Outside is also a prison. Technology has been rejected in favour of an authoritarian and feudal regime (similar to our 17th century) which insists on everything being in Era, a peculiar regression to which the world moved following the Years of Rage (it's hinted that the world went through a major war, which in part led to the decision to build Incarceron and regress to the past. The royal court is a place of intrigue, plots and politics, but Claudia, daughter of the Warden of Incarceron is due to be married to the royal heir, an arranged marriage that was organised after the first heir died of a fall from his horse at a young age. Claudia's intended husband, Giles' step-brother, is a useless brute to whom she dreads being married.

However, both Finn and Claudia find a pair of identical crystal keys that allow them to communicate with one another and they set on a path that will make the worlds of Incarceron and Outside collide...

This was a fascinating book. It's a mixture of historical, Science Fiction and fantasy elements combined. The historical elements are those that relate to the Outside; the SF elements relate to Incarceron, which it turns out, is a vast prison that's been compressed into a tiny cube that hangs from the Warden's watch chain; and the fantasy elements are related to the sensibility that Fisher has adopted. I'm not sure if that makes sense, but the story feels like a fantasy tale but it's got strong SF elements in it.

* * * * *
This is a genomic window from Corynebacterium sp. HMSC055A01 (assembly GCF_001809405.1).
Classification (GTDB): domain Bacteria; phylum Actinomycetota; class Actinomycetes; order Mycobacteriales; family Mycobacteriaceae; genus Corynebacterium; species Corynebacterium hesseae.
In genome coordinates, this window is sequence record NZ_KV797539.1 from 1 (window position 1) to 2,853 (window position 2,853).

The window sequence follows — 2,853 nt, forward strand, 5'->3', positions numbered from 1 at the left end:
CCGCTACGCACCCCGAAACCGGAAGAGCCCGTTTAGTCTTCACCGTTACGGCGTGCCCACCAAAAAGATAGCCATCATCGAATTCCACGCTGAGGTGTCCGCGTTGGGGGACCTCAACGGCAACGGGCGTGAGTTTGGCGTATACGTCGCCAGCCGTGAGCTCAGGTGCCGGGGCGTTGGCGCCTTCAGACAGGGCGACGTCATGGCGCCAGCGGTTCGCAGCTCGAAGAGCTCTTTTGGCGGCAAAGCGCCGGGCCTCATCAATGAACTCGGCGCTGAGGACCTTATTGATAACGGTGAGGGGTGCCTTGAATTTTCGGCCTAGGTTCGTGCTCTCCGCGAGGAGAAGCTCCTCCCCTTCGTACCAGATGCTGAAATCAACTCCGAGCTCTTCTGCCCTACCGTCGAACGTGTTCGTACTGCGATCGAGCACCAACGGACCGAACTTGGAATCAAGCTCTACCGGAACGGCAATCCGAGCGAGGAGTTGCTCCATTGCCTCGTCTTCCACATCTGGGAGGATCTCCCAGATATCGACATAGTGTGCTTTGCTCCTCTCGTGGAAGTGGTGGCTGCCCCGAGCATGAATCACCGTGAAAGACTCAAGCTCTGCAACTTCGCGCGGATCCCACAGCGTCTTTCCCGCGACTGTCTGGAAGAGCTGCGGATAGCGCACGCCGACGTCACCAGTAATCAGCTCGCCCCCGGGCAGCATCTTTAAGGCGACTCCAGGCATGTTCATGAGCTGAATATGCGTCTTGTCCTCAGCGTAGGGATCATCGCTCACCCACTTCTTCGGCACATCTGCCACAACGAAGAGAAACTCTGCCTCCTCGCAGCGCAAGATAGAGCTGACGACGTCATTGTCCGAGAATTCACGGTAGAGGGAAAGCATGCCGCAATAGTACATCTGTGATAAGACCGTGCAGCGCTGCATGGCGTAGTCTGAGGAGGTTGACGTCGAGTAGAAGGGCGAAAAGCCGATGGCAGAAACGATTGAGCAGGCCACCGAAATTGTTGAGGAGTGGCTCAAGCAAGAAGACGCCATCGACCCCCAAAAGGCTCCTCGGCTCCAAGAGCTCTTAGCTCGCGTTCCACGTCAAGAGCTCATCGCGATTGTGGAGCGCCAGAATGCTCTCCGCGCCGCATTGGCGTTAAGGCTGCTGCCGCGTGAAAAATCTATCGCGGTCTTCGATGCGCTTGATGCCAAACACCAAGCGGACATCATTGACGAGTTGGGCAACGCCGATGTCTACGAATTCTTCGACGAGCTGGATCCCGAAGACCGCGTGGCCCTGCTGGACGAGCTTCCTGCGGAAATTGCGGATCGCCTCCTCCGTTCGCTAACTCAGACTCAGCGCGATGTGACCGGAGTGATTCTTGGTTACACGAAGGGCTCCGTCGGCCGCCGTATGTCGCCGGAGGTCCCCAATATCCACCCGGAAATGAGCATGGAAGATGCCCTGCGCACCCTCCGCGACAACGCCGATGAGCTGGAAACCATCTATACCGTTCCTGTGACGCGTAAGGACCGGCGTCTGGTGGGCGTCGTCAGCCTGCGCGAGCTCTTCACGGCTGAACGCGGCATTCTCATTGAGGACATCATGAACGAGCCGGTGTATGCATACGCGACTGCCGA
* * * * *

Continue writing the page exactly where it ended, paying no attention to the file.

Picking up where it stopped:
Incarceron is not a stand-alone novel - Fisher is apparently working on a second book - which is just as well, because the ending of this one is rather abrupt - a cliff-hanger in fact. Claudia manages to use her father's Key to enter Incarceron and bring Finn Outside (she believes he's not really a cell-born prisoner, as others have suggested, but Giles, the royal heir to whom she was originally betrothed), but Finn's oath-brother Keiro and a slave girl named Attia (who had helped Finn and owes him her life) are still trapped inside Incarceron as the Key can only take one person Outside at a time.

I don't think this is Fisher's best book - I've enjoyed others (such as Corbenic) far more, but it is intriguing and thought-provoking.